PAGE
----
no sidoways I "Youth's Companion.
"There Is nothing higher than
ktng In a monarchical country."
"What? Not oven an ace?"
Host people would rather tako ad
vice from strangers.
A DOCTOR'S TRIALS.
Ha Sometimes Gets Sick Like Other
Urea doing good to people is hard
work If you have too much of It to do.
Ah overworked Ohio doctor tolls his
"About three years ago as the result
of doing two men's work, attending a
large practice and looking after the
details of another business, my health
broke down completely, and I waa
little better than a physical wreck.
"I Buffered from Indigestion and con
atlpatlon, loss or weight and appetite,
bloating and pain after meals, loss of
memory and laek of nerve force for
continued mental application.
"I became Irritable, easily angered
and despondent without cause. The
heart's action became Irregular and
weak, with frequent attacks of palpi
tation during the first hour or two
"Some Grape-Nuts and out bananas
came for my lunch one day and
pleased me particularly with the re
sult. I got more satisfaction from It
than from anything I had eaten for
months, and on further Investigation
and use, adopted Grape-Nuts for my
morning and evening meals, served
sually with cream and a sprinkle of
salt or sugar.
"My Improvement was rapid and
permanent. In weight as well as la
physical and mental enduranoe. In a
word, I am filled with the Joy of Hy
ing again, and continue the dally use
of Grape-Nuts for breakfast and often
for the evening meal. J
"The little pamphlet, 'The Road to
WellvHle,' found la pkgs.. Is Invari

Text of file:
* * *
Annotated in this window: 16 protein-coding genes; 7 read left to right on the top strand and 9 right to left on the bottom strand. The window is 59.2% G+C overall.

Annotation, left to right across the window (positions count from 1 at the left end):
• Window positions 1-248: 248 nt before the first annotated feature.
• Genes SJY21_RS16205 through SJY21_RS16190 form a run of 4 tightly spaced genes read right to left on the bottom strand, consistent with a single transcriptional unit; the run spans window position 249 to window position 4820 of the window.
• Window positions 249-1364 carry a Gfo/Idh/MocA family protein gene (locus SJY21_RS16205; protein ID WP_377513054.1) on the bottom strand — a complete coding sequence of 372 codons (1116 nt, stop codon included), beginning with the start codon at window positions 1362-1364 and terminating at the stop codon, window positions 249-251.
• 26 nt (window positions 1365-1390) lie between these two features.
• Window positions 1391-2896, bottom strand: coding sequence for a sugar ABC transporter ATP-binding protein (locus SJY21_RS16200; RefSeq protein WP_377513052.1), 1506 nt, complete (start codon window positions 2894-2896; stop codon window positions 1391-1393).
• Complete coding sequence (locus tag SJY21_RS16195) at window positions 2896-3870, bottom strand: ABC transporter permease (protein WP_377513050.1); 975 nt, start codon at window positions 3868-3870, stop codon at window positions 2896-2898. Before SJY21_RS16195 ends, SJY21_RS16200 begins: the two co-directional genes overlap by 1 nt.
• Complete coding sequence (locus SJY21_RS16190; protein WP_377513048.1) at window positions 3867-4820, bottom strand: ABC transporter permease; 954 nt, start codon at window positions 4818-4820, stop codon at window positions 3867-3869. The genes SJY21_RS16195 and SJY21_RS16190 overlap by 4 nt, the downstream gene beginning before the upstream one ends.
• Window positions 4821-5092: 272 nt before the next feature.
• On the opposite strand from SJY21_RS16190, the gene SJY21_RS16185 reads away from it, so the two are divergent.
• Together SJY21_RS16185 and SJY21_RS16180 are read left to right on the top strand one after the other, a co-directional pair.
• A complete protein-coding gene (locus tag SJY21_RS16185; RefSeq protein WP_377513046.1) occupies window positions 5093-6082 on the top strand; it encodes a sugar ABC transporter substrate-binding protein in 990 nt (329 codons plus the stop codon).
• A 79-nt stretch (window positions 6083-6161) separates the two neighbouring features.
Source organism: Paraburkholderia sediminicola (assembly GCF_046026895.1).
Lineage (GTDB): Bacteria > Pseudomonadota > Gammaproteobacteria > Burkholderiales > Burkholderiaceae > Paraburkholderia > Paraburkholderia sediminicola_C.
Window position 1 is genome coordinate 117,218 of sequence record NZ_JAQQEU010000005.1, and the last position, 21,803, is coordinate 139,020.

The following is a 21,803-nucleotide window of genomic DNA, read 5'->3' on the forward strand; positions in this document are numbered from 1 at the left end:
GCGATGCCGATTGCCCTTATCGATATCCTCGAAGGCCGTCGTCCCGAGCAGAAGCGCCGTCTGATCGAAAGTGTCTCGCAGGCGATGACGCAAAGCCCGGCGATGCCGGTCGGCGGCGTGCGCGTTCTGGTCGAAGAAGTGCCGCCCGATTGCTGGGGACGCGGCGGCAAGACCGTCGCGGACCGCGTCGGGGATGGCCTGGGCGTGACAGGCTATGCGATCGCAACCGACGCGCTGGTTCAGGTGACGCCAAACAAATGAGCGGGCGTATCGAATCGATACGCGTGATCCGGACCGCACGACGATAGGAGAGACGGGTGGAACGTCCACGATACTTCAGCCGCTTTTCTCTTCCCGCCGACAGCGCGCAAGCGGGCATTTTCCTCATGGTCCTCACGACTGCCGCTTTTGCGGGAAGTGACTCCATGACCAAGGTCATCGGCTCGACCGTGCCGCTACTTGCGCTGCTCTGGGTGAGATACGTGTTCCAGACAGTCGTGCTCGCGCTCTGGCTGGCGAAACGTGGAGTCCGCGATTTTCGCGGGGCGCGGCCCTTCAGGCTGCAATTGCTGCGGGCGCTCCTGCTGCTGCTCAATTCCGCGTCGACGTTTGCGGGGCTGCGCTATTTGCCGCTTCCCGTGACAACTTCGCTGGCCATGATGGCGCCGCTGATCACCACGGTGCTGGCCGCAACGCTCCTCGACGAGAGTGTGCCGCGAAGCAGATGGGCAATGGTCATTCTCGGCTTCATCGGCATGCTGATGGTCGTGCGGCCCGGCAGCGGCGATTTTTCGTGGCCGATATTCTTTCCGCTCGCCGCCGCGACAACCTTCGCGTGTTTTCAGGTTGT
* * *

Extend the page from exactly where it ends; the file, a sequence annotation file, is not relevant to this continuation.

ably saved and handed to some needy
patient along with tha Indicated rem
edy." "There's a reason."
Name given by Postum Co., Battle
hrer re the akre letter! A stew
appear trass tlssa tlaae. Titer
re gfast, trae sum im mw
The sctno at tha opening of the 11017 In
laid In tho library of an old worn-nut
outturn plantation, known aa the Har
ony. The place Is to bo sold, and Its
history and that of tho owners, the
Siulntards, la the subject of discussion by
onathan Cranshaw, a business man, n
stranger known as Bladen, and Dob
Yancy, a farmer, when Hannibal Wayne
Hasard, a mysterious child of the old
outhern family, makes hie appearance
Yancy tells how he adopted tho boy. Na
thaniel Ferris buys tho llarnny, but tho
Qulntarda deny any knowledge of tho
boy. Yancy to keep Hannibal. Captain
Murrell. a friend of the Qulntarda, ap
pears and asks question about the Bar
ony. Trouble at Scratch Hill, when Han
nibal la kidnaped by Dave Blount. Cap
aln Murrell'a agent. Yancy overtakes
Blount, given him a thrashing and secures
the boy. Yancy appears beforo Squire
Balaam, and la discharged with costs for
tho Plaintiff. Betty Malroy, a friend of
the I'errlaos, has an encounter with Cap
tain Murroll, who forces his attentions on
her. and ta rescued by Bruco Carrlngton.
Betty seta out for her Tennesaeo home.
Carrlngton takes the samo stac
ItiKtnn takes tho samo stage. Yancy
and Hannibal disappear, with Murrell on
their trail. Hannibal arrives at tho home
of Judge Blocum Prlco. The Judgo recog